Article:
• The top of Cerro Armazones in the Atacama Desert of northern Chile was just this month blown off to provide a foundation (this would just not happen in Hawaii, the third telescope in planning, below) at 9450 feet elevation.  
    • Aperture diameter of 39.3 meters, with a collecting area of 978 square meters.
    • Cost = $1.4 billion
    • First sight = 2022
    • Will soon begin construction.
  • Thirty Meter Telescope (TMT)
    • Proposed to be built at the top of Mauna Kea at 13,000 feet.  This site selected over the #2, Cerro Armazones.
    • Aperture diameter 30 meters, with a collecting area of 655 square meters.
    • Cost = at least $1 billion
    • First sight = 2021 (but the official approvals have not yet been all obtained)
Each telescope will not feature one giant mirror, but segments, and interestingly enough, both the E-ELT and TMT picked 1.44 meters.  However, there is no plan to make these segments interchangeable, and if they are built according to current design, won't be.  Which leads to the larger question:  WHY DO WE NEED ALL THREE?  We don't, but America has two competing huis (partnerships), each super powerful (click on those links above to get the details) and Europe felt compelled to jump in.  Internationally, Brazil is linking with the E-ELT, South Korea and Australia to GMT and China, India and Japan are backing TMT.  Yes, I'm from Hawaii, but TMT looks solid...except for one almost fatal flaw...they protest everything here.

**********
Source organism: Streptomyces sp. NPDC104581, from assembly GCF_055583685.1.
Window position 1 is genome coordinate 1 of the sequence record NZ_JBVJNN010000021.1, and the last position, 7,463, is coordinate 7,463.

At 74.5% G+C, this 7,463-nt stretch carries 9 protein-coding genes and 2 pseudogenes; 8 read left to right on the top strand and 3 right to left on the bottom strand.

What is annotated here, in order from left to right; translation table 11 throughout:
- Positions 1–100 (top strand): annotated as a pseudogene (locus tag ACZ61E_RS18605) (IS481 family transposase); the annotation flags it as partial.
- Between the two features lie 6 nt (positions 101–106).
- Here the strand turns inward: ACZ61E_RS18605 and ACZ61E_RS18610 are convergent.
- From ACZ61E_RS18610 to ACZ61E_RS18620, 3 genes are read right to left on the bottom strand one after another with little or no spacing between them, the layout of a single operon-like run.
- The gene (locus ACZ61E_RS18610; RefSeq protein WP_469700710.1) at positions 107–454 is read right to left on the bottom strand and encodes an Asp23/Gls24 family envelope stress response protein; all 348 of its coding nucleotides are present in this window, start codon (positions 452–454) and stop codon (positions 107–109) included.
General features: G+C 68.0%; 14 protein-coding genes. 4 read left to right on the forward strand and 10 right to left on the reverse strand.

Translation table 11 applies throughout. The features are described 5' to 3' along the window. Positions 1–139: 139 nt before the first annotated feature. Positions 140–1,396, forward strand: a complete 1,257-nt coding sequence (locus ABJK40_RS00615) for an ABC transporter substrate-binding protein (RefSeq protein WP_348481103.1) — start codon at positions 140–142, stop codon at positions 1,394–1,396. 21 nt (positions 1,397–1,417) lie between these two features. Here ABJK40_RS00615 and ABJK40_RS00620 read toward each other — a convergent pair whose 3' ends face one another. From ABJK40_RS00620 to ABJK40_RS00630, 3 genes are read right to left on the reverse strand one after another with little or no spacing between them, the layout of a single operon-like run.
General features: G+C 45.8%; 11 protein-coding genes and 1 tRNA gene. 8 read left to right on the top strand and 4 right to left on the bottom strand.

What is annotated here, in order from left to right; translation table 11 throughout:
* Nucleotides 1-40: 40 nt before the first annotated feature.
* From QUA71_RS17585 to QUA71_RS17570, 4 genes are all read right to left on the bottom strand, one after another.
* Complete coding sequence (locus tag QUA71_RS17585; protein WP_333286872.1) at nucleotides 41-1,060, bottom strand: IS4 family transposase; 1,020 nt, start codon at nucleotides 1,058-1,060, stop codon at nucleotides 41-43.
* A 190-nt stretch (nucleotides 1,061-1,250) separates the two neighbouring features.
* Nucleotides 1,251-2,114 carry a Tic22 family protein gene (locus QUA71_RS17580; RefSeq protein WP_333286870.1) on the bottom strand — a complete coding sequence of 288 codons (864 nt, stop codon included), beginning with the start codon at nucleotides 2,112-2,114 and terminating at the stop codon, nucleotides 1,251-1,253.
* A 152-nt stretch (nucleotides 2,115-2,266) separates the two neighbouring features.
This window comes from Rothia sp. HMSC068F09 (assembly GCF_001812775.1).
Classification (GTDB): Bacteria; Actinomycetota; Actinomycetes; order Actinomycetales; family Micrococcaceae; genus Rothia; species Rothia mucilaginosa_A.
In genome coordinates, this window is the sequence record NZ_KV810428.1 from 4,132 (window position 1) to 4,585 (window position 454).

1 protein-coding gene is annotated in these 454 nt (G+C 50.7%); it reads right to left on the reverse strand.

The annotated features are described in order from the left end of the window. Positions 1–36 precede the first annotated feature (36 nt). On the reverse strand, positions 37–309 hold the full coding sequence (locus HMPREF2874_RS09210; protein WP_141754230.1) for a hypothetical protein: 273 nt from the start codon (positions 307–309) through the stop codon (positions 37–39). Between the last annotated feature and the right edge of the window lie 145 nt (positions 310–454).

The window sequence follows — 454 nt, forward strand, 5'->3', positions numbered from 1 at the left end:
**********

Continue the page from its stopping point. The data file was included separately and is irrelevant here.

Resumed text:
Considering that the Iraq/Afghanistan Wars will cost the USA up to $6 trillion ($6,000 billion), why quibble about a mere few billion dollars.  In 1989 the Feds looked into a manned mission to Mars and estimated a cost of $500 billion.  However, more recently, Mars One estimated $6 billion to take four to Mars by 2023 and leave them there.  100,000 volunteered for this extravagant delusion.  That's the problem about space.  There are romantics...and there is the reality.  Mars One is a reality TV show out of the Netherlands, and I don't recognize one name in a basketful of team members and advisors.